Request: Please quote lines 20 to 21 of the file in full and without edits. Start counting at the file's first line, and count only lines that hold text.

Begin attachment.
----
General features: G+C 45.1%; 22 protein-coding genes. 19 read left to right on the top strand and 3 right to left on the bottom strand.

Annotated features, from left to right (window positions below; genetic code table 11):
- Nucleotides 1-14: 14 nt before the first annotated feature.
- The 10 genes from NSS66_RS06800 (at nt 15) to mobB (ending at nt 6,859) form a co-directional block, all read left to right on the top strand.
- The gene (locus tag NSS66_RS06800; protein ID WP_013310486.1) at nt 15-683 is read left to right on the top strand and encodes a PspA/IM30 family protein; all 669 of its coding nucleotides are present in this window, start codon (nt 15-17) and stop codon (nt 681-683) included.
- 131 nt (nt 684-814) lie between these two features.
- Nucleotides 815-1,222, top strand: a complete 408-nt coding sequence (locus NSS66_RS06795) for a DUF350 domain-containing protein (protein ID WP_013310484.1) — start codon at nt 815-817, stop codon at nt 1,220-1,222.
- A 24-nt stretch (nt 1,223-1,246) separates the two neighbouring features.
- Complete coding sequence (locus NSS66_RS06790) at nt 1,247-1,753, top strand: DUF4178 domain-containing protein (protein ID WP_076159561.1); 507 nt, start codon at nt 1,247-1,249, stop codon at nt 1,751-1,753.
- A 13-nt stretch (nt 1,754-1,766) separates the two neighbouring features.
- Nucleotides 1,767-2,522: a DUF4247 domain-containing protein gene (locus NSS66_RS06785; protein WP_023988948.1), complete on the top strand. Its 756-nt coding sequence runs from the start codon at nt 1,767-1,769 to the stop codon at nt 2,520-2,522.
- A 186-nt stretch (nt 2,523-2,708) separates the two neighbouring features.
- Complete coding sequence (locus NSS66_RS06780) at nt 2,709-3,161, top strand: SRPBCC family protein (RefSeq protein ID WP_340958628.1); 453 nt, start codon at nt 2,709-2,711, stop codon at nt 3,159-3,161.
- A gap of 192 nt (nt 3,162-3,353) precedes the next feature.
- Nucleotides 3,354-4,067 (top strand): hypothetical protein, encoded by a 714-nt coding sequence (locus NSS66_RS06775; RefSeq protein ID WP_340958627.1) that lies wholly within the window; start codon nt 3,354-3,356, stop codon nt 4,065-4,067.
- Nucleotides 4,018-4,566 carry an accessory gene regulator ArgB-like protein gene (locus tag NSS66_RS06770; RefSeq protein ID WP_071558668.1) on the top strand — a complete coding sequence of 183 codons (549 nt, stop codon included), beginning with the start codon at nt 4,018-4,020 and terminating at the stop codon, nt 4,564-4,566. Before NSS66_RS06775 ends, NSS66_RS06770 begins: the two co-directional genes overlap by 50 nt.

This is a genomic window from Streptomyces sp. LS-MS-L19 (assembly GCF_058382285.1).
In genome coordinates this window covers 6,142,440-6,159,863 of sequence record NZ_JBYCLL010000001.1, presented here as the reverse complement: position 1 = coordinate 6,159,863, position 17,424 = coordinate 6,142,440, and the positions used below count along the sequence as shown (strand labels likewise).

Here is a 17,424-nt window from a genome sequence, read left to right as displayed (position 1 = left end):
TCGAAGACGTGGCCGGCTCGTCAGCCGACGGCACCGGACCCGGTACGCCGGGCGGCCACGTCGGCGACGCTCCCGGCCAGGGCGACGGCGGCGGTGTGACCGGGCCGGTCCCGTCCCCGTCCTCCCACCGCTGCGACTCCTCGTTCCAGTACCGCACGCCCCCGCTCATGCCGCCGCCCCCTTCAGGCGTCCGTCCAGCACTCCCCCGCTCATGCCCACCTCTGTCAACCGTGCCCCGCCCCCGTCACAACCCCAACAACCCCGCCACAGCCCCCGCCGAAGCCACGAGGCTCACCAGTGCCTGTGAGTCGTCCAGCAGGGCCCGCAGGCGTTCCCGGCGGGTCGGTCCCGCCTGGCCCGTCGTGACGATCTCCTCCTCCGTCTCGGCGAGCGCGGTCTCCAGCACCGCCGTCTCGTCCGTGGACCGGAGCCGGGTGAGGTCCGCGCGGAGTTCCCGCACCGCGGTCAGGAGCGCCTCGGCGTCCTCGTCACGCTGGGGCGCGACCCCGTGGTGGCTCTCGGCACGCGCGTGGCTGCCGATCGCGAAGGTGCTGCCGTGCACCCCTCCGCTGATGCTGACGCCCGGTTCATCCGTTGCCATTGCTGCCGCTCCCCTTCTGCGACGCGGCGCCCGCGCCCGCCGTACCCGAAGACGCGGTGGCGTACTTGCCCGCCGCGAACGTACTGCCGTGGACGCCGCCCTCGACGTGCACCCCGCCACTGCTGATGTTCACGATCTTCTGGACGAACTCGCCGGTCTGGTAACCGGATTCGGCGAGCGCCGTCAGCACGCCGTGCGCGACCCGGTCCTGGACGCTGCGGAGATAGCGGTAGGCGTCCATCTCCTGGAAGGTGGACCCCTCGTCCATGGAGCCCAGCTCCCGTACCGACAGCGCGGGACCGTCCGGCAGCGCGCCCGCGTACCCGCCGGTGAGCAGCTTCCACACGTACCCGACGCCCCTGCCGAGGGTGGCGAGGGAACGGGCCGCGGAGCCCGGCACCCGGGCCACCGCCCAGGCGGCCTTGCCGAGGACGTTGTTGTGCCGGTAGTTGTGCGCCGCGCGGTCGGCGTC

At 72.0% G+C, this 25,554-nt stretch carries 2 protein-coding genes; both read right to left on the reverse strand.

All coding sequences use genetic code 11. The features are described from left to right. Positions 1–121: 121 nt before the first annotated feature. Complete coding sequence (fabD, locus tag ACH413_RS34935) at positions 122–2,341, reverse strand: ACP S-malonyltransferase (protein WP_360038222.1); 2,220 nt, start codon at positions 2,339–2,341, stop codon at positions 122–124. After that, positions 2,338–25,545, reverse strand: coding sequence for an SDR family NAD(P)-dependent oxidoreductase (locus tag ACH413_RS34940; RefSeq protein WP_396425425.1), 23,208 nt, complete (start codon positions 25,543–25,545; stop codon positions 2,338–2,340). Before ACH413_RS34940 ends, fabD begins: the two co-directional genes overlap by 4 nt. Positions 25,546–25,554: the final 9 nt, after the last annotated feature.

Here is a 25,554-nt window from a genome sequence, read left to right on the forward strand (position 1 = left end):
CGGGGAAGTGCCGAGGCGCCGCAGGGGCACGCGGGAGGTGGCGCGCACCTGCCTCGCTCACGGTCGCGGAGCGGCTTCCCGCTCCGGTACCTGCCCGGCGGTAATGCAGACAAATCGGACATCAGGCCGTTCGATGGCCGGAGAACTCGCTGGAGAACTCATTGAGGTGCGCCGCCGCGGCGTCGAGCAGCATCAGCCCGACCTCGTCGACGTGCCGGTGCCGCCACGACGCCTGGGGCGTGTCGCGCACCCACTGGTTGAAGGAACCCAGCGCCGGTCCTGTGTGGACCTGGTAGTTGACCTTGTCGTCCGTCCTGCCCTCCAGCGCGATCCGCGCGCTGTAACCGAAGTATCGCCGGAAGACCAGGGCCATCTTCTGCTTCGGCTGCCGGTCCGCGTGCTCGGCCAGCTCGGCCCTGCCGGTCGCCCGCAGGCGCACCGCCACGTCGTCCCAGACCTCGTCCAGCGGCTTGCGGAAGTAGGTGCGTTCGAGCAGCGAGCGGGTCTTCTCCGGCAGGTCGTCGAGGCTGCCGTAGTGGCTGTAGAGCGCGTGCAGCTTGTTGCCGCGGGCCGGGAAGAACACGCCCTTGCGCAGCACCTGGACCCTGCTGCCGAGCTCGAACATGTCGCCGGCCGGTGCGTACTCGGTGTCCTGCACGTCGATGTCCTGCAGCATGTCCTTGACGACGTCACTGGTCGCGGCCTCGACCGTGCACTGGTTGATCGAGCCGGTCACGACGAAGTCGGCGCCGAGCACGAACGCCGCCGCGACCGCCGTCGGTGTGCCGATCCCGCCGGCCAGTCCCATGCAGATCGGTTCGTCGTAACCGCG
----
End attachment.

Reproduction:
TCGAAGACGTGGCCGGCTCGTCAGCCGACGGCACCGGACCCGGTACGCCGGGCGGCCACGTCGGCGACGCTCCCGGCCAGGGCGACGGCGGCGGTGTGACCGGGCCGGTCCCGTCCCCGTCCTCCCACCGCTGCGACTCCTCGTTCCAGTACCGCACGCCCCCGCTCATGCCGCCGCCCCCTTCAGGCGTCCGTCCAGCACTCCCCCGCTCATGCCCACCTCTGTCAACCGTGCCCCGCCCCCGTCACAACCCCAACAACCCCGCCACAGCCCCCGCCGAAGCCACGAGGCTCACCAGTGCCTGTGAGTCGTCCAGCAGGGCCCGCAGGCGTTCCCGGCGGGTCGGTCCCGCCTGGCCCGTCGTGACGATCTCCTCCTCCGTCTCGGCGAGCGCGGTCTCCAGCACCGCCGTCTCGTCCGTGGACCGGAGCCGGGTGAGGTCCGCGCGGAGTTCCCGCACCGCGGTCAGGAGCGCCTCGGCGTCCTCGTCACGCTGGGGCGCGACCCCGTGGTGGCTCTCGGCACGCGCGTGGCTGCCGATCGCGAAGGTGCTGCCGTGCACCCCTCCGCTGATGCTGACGCCCGGTTCATCCGTTGCCATTGCTGCCGCTCCCCTTCTGCGACGCGGCGCCCGCGCCCGCCGTACCCGAAGACGCGGTGGCGTACTTGCCCGCCGCGAACGTACTGCCGTGGACGCCGCCCTCGACGTGCACCCCGCCACTGCTGATGTTCACGATCTTCTGGACGAACTCGCCGGTCTGGTAACCGGATTCGGCGAGCGCCGTCAGCACGCCGTGCGCGACCCGGTCCTGGACGCTGCGGAGATAGCGGTAGGCGTCCATCTCCTGGAAGGTGGACCCCTCGTCCATGGAGCCCAGCTCCCGTACCGACAGCGCGGGACCGTCCGGCAGCGCGCCCGCGTACCCGCCGGTGAGCAGCTTCCACACGTACCCGACGCCCCTGCCGAGGGTGGCGAGGGAACGGGCCGCGGAGCCCGGCACCCGGGCCACCGCCCAGGCGGCCTTGCCGAGGACGTTGTTGTGCCGGTAGTTGTGCGCCGCGCGGTCGGCGTC

At 72.0% G+C, this 25,554-nt stretch carries 2 protein-coding genes; both read right to left on the reverse strand.